The Best Travel Apps to Make Life (on-the-go) Easier
Sean and I? We’re seasoned travelers. And on our adventures, I have discovered a few things that make life easier. Today, I will tell you about my top five best travel apps.
- Cost: Free with paid option (we paid the extra)
- Best for: Both frequent and infrequent travelers — who have multi-tier reservations with hotels, flights, rental cars, etc.
- More detail: TripIt is an app that organizes your itineraries so you don’t have to. Gone are the days of printing off a binder full of driving directions, confirmation numbers, etc. Once you set it up to upload directly from your email account(s), TripIt takes any email that comes in that has an “itinerary” and loads it into the app automatically. So when you go to the airport for a trip, you can pull it up to view your times/dates of departure, confirmation numbers, customer service phone numbers, amount you paid, and more. This app makes life so easy… and Sean and I both use the same account so that when we’re traveling alone, the other has easy access to when and where the traveler is at any given time. TripIt also alerts you when a flight is delayed and tells you whether you should make your connection or not. Sometimes, it knows about the delays quicker than the airport screens!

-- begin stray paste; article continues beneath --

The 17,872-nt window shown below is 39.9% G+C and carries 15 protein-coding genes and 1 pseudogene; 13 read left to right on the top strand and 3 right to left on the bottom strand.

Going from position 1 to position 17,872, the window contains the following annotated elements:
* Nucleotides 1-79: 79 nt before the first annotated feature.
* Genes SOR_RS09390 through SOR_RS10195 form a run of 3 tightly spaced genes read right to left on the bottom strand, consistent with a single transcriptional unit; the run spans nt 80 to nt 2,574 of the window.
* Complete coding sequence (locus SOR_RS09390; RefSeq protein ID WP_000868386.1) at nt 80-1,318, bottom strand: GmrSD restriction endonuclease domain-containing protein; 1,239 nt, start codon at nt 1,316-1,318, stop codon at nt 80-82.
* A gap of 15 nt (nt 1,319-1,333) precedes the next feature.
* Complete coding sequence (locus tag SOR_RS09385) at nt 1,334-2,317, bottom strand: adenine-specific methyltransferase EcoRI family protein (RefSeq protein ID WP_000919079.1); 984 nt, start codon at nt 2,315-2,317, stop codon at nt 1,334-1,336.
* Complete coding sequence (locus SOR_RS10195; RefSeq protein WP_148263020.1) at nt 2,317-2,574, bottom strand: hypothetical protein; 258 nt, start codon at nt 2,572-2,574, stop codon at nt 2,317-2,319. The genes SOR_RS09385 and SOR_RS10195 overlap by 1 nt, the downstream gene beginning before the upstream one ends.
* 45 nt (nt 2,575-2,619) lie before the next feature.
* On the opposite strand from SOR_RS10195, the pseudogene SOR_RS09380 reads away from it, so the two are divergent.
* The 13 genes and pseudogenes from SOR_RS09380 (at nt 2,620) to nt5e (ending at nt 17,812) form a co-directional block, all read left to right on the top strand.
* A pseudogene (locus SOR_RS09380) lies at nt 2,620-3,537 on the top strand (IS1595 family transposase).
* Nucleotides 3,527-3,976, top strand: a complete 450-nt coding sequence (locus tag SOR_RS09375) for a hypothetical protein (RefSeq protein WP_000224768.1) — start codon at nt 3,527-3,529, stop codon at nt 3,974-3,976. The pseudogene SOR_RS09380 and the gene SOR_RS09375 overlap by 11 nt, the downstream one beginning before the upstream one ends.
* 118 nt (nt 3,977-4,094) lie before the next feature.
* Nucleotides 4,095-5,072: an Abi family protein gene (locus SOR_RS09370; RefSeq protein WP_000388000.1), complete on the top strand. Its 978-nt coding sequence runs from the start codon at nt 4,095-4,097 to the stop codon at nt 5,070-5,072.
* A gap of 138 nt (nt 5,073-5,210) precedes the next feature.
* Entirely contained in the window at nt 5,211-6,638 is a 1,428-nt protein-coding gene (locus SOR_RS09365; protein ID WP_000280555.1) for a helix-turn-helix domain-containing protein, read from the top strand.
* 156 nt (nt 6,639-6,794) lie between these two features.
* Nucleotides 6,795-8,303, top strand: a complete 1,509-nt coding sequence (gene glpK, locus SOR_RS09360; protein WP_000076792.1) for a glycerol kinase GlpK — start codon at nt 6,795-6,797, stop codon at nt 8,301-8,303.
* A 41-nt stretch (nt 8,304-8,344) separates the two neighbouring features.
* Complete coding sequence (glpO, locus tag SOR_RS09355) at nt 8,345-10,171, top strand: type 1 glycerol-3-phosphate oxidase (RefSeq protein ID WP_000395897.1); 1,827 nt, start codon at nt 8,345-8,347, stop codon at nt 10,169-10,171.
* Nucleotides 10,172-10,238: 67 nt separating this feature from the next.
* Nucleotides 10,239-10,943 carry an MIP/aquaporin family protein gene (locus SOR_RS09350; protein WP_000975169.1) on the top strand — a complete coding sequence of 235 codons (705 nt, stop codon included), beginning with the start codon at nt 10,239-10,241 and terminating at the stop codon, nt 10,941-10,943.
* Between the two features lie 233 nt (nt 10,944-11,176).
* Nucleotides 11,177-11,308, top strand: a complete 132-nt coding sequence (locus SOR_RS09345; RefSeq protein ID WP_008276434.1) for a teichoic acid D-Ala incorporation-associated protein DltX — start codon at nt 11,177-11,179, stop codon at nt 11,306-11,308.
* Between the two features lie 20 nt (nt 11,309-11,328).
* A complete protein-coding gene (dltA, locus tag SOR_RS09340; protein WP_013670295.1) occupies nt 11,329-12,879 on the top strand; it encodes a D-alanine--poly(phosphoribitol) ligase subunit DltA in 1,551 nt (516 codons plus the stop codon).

- Caution: When traveling internationally, we’ve learned that some airports are still old fashioned and won’t accept an itinerary/confirmation email from your smart phone. We print off our confirmation emails for flights and store them in our carry-on luggage, just in case. We use the app for easy access.
- Cost: Free (talking version requires that you have an iPhone 4S or 5)
- Best for: Independent women who are tired of relying on their short-fused husbands to navigate from the passenger seat.
- More detail: Now, this might be a heated debate for die-hard GoogleMaps people, but hear me out. I use Apple Maps for one main reason: So I can navigate with a talking GPS so Sean doesn’t have to, and so that when I’m alone, I don’t have to balance holding my iPhone in one hand and scrolling through written directions while I drive. It’s like a dishwasher — a peacemaker in our marriage. Another added benefit is that I can click into the app and search a specific businesses (e.g. Starbucks) and it will search for all the nearby businesses with that name, and I can click through to a Yelp review directly from the map. Also, if I’m zoomed in on a location, it will show gas stations, restaurants, and lodging options — also with easy one-click access to the Yelp reviews. As a budding Yelp-reviewer, this is extremely helpful for us when we travel!